Original Trilogy Collection Bespin Leia


Sean Teeter jumps in with a review of the new Original Trilogy Collection Princess Leia - it's all yours, Sean!

The original trilogy is where itís at these days. Hasbro has really dropped off production on prequel figures in favor of characters from the original Star Wars films. Mainly this is part of a marketing ploy to promote/celebrate the upcoming DVD set being released this fall.

Clad in retro silver and black packaging, the Original Trilogy Collection is rather forgettable for the most part. Out of forty or so figures currently listed on the Hasbro checklist, the basic figure collection only contains about seven new figures Ėall from the Empire Strikes Back. The rest are repackaged characters Ėsome all the way back from the POTF 2 line.

Tonight I take a look at the brand-new Princess Leia. The Bespin Leia is a figure that was produced in two different variations in the vintage Kenner line, but hasnít shown up in the modern line until now. (EDITOR'S NOTE - actually, there was a version of the Bespin Leia in one of the 'Princess Leia Collection' two packs)

Packaging - ***1/2
Iím really digging the retro package design here. The silver bars and lettering against the black background really stand out. I also like the new OTC logo design as well. The other thing that sets these cards apart is the photo art background used behind the blister. 

The back of the card is nicely executed as well and shows off some of the other figures in the series. While I like the new, sturdier bubble design, the large size of the blister really calls attention to the fact that a lot of these figures donít have much in the way of accessories. Each figure is also packaged with a small color product pamphlet.

Sculpting - **
I do have to give Hasbro Kudos for not kit-bashing parts from the POTJ Bespin Escape Leia. This is indeed a new sculpt Ėjust not a very exciting one. Hasbro has a really hard time capturing the likeness of Carrie Fisher. In the end most Leia figures end up either looking generic or doll-like. This oneís somewhere in between.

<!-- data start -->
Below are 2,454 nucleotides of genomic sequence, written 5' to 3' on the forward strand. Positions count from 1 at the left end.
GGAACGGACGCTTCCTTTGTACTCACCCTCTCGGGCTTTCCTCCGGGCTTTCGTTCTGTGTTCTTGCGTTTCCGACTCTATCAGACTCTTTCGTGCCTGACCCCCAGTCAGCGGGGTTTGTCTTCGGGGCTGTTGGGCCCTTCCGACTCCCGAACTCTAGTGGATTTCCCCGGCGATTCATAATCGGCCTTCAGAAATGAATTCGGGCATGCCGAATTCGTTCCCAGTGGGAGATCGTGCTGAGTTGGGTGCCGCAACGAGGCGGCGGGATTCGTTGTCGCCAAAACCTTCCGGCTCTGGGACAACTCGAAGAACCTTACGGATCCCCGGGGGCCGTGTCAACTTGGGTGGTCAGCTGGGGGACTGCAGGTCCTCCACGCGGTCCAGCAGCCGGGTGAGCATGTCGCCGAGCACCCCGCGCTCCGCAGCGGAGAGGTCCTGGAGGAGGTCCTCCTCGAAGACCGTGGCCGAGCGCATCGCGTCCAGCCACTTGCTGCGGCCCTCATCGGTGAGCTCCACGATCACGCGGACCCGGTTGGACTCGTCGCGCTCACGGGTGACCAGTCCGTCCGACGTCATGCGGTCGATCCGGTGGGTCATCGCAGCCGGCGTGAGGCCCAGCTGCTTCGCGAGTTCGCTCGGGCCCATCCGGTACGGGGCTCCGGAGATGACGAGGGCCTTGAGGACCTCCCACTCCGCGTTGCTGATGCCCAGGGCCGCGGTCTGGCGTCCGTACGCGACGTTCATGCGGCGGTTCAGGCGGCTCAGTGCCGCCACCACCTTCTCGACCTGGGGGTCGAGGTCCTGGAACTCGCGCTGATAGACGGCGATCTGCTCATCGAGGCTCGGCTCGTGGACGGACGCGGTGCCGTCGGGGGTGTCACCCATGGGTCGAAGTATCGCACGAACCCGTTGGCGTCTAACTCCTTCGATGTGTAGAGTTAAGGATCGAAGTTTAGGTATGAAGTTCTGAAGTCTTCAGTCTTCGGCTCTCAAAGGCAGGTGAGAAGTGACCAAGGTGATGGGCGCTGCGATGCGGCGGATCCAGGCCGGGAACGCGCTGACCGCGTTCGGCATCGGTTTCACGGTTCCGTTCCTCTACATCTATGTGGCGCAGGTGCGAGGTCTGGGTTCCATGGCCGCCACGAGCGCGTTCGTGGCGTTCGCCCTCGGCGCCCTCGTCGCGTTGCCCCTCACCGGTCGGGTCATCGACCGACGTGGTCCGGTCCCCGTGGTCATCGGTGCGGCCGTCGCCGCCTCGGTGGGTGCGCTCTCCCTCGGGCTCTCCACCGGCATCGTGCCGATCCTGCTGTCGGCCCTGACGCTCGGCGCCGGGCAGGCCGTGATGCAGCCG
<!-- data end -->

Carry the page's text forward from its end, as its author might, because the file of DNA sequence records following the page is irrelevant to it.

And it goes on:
I like the wisps of hair done along the sides of the head very much, as well as the neck design, but the overall face sculpt is pretty blank. 

The body is pretty simplistic in comparison to the detailed work found on other figures out there. The pleats in the cape hang nicely, but look a little rough in spots. One thing that kind of bugs me is the way the cape is sculpted around Leiaís chest. Because of the way the capeís sculpted, it almost looks like her bust flattens out on the sides. It just looks kind of weird from some angles, and could have been averted by a separately sculpted piece.

The hands are also a bit on the rough side as well, especially in comparison to the vintage-style OTC Leia.

Paint - ***
The one saving grace about this figure is the paint ops. While the solid red under-suit isnít all that exciting, the cape detailing is definitely above par. In fact the ornate pattern seems wasted on this figure.

The face is pretty blank except for the big brown eyes and rosy cheeks that make her look a little doll-like.

Thereís a little bleeding around the hairline and the wrists, but hey Ėwe canít all be perfect.

Articulation - *1/2
When the vintage Kenner figure is more articulated than the brand-new one, you know somethingís wrong. Leia has five points of articulation: neck, shoulder, and elbow cuts.

This figure is a perfect example of sculpt impeding articulation. Due to the design of the cape, there simply is no way Hasbro could have included waist or leg articulation without making the figure look weird. Leiaís small, immobile feet do not go well with her top-heavy design. Therefore, this is one figure thatís going to be constantly using her stand. Once again, a separately sculpted cape could have aided in solving this problem.